Kids need help to preserve and promote their mental health and resiliency right now. In southwest Minnesota, one project that’s giving students a boost is a group therapy program at Red Rock Central School and Windom Area Schools funded by a grant from Southwest Initiative Foundation (SWIF). At the end of last year, students spent 10 weeks studying “Healthy Mindsets for Super Kids,” an evidence-based curriculum that boosts resilience for kids ages 7 to 14.
Rachel Cox Raverty works as a mental health consultant for Southwest West Central Service Cooperative (SWWC) and applied to Southwest Initiative Foundation for grant funding to purchase the Healthy Mindsets for Super Kids curriculum. She is a clinical social worker and licensed therapy provider and led the therapy sessions, too.
“We are so grateful to Southwest Initiative Foundation for the funding that was able to make these groups possible. It was an amazing experience that impacted many students in our rural communities and provided group therapy to children in greater Minnesota who otherwise do not have access to this level of care,” Rachel said.
The pandemic-related decline in child and adolescent mental health has become a national emergency, according to the American Academy of Pediatrics, the American Academy of Child and Adolescent Psychiatry, and the Children’s Hospital Association. Rachel worked with students to minimize negative impacts of grief, loss, fear, anxiety and trauma.
“Resiliency will be critical for our kids following the trauma and anxiety associated with the COVID-19 pandemic and feelings of isolation. This grant helps support students in building those muscles,” said Nancy Fasching, SWIF Vice President of Community Impact.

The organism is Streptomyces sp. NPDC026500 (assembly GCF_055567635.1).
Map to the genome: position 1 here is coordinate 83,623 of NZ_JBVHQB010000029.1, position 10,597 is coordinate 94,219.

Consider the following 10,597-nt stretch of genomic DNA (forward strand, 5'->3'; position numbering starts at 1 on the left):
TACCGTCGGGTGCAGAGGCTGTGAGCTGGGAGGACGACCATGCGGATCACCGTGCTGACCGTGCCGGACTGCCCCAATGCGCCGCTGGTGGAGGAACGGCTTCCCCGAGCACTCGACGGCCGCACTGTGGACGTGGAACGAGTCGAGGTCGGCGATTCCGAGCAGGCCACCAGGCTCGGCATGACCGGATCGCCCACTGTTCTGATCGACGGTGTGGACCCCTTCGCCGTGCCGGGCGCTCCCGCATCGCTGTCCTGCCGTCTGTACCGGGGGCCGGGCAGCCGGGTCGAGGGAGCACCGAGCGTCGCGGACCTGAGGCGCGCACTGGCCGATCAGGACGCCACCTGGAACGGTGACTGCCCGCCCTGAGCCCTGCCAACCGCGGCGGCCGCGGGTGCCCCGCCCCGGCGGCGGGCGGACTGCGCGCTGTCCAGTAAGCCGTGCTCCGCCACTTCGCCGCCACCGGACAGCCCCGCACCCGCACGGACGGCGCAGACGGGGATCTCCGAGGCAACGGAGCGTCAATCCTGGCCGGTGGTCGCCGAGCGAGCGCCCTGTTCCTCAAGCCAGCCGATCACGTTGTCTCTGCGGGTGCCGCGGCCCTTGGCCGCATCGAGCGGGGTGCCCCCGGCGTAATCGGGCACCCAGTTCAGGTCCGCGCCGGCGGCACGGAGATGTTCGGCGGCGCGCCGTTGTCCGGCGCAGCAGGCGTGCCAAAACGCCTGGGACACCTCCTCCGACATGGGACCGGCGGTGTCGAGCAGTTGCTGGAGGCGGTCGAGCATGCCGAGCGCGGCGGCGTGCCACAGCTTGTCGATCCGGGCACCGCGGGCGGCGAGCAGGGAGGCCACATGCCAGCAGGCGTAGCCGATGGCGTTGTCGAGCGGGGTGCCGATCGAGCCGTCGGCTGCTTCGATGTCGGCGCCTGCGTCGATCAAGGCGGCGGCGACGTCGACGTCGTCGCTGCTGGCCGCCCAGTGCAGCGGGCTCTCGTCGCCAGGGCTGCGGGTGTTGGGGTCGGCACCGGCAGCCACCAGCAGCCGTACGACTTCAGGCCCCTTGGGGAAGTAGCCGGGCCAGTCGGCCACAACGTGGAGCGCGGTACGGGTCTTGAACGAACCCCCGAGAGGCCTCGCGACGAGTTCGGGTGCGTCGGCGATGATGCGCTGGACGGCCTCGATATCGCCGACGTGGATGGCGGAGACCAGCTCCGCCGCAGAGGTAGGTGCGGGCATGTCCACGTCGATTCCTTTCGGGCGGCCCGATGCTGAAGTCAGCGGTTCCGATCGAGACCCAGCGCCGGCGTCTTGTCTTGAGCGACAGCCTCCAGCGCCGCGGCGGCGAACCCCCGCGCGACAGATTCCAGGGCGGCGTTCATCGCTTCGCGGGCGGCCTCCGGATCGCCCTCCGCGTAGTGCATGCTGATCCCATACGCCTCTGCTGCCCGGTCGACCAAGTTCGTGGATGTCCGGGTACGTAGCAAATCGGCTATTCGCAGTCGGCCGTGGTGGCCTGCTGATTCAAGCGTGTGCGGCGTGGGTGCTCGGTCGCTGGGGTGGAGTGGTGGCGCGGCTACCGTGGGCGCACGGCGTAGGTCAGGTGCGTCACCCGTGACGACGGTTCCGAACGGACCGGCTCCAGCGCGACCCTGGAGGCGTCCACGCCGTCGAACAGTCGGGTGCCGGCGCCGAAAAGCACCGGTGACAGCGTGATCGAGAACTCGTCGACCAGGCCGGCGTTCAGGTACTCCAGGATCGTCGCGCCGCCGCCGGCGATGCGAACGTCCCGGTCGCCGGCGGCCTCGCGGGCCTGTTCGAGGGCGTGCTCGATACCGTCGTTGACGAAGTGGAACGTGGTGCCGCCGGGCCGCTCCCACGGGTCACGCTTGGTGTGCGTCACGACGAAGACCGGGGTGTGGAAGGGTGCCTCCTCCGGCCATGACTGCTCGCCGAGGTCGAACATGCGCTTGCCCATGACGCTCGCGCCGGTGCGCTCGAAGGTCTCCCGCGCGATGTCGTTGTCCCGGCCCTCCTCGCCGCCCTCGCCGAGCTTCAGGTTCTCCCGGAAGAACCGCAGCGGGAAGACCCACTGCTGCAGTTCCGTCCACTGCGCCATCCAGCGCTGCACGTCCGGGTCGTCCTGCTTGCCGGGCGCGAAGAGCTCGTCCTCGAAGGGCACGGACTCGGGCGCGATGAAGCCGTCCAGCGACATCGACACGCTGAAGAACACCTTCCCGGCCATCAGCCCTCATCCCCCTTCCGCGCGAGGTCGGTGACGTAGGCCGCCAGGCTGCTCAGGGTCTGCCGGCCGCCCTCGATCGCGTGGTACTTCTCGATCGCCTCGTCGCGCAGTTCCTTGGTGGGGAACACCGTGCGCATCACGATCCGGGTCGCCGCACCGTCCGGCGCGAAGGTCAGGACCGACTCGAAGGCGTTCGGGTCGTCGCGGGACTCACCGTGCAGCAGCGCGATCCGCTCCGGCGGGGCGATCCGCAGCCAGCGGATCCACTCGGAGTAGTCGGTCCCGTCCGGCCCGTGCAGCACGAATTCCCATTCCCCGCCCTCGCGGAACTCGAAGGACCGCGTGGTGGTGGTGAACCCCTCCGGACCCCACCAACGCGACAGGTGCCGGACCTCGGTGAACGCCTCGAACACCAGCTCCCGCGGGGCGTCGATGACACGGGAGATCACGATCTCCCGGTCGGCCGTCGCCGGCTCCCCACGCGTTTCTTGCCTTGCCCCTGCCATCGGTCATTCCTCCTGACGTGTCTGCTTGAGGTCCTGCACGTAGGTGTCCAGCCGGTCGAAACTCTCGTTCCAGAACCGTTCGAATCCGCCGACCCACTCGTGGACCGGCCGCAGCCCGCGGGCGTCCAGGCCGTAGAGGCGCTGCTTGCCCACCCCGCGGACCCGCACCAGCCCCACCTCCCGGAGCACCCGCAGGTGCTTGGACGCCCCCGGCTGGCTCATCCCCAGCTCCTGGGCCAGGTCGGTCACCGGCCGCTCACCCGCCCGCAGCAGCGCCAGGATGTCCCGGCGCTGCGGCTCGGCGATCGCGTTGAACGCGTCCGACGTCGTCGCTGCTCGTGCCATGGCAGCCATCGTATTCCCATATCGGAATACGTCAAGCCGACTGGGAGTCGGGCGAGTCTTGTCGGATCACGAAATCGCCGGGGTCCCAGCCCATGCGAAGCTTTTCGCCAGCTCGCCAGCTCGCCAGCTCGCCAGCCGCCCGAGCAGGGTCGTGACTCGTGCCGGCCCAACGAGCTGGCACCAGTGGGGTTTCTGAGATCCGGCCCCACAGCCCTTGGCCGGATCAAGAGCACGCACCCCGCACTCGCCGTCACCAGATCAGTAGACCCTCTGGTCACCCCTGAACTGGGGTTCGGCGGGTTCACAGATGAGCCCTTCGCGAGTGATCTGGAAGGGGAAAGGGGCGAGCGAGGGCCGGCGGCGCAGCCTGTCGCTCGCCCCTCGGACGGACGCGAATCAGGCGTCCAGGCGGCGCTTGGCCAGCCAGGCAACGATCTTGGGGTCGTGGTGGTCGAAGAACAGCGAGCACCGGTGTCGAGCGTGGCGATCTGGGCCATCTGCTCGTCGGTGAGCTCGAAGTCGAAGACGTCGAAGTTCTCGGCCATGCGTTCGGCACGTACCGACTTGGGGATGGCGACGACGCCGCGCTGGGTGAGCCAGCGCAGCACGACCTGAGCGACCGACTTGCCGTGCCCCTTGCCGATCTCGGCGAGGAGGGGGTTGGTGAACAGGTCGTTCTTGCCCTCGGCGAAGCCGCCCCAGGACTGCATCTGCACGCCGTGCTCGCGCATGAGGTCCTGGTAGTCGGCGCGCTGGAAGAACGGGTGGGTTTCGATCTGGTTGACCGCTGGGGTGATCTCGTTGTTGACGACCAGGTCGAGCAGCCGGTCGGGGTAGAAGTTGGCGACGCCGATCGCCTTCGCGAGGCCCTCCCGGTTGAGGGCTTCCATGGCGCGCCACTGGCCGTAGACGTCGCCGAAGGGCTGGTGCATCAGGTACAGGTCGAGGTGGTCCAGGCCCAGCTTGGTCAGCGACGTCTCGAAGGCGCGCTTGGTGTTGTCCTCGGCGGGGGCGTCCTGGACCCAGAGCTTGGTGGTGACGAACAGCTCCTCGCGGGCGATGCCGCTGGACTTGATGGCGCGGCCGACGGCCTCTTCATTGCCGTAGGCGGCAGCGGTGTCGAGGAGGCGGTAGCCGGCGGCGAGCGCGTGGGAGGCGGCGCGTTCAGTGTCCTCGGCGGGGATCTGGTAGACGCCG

A total of 50 students from Red Rock Central School and Windom Area Schools participated, both elementary students and middle schoolers. The weekly sessions covered self-esteem, communication skills, anger and frustration management, grief and loss, positive thinking, healthy relationships and body image.
During each 45-minute session, Rachel provided handouts and modeled the skills. The kids did role-play and discussed content and how it applies to real-life situations. Rachel had students demonstrate their abilities to practice the skill steps and show their understanding. She also helped students process emotions and provided support.
“They did remarkable work and were very insightful,” Rachel said.
Parents also received helpful tips during the program to promote the skills at home by encouraging their children in between sessions, which helped foster continued skills-building and family engagement. Administrators, counselors and social workers at both districts put a great deal of time and effort into coordinating the services, Rachel said. The feedback received from students and staff was positive.
“All the students said that they would like to participate in groups in the future, and both districts also expressed an interest,” Rachel said.
If further care is needed for students, Rachel will work with the districts and families to secure appropriate services.
The grant from SWIF to support Healthy Mindsets for Super Kids is part of a larger COVID-19 response and recovery effort at the foundation totaling nearly $16 million in southwest Minnesota since the start of the pandemic.
Help for Helpers
The last two years have been tough on our minds, hearts and spirits, whether you’re a teacher, child care provider, health care worker, have an important place on an assembly line, or are another type of essential worker or service provider. Southwest Initiative Foundation wants to offer you some relief.
Check out our “Help for Helpers” tools to help release your spirit and increase your capacity to take on the world.